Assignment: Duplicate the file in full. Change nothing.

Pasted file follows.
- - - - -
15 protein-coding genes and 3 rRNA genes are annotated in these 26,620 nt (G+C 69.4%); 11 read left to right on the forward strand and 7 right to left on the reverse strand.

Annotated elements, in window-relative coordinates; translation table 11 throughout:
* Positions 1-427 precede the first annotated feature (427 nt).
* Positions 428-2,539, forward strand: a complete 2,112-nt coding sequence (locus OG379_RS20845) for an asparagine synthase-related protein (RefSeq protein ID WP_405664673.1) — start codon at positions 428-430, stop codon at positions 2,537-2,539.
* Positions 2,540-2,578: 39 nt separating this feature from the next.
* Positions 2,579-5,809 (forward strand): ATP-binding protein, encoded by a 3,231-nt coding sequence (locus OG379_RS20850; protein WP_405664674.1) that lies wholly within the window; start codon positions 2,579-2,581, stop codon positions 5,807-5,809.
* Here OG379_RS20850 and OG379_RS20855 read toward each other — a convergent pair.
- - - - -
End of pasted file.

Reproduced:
15 protein-coding genes and 3 rRNA genes are annotated in these 26,620 nt (G+C 69.4%); 11 read left to right on the forward strand and 7 right to left on the reverse strand.

Annotated elements, in window-relative coordinates; translation table 11 throughout:
* Positions 1-427 precede the first annotated feature (427 nt).
* Positions 428-2,539, forward strand: a complete 2,112-nt coding sequence (locus OG379_RS20845) for an asparagine synthase-related protein (RefSeq protein ID WP_405664673.1) — start codon at positions 428-430, stop codon at positions 2,537-2,539.
* Positions 2,540-2,578: 39 nt separating this feature from the next.
* Positions 2,579-5,809 (forward strand): ATP-binding protein, encoded by a 3,231-nt coding sequence (locus OG379_RS20850; protein WP_405664674.1) that lies wholly within the window; start codon positions 2,579-2,581, stop codon positions 5,807-5,809.
* Here OG379_RS20850 and OG379_RS20855 read toward each other — a convergent pair.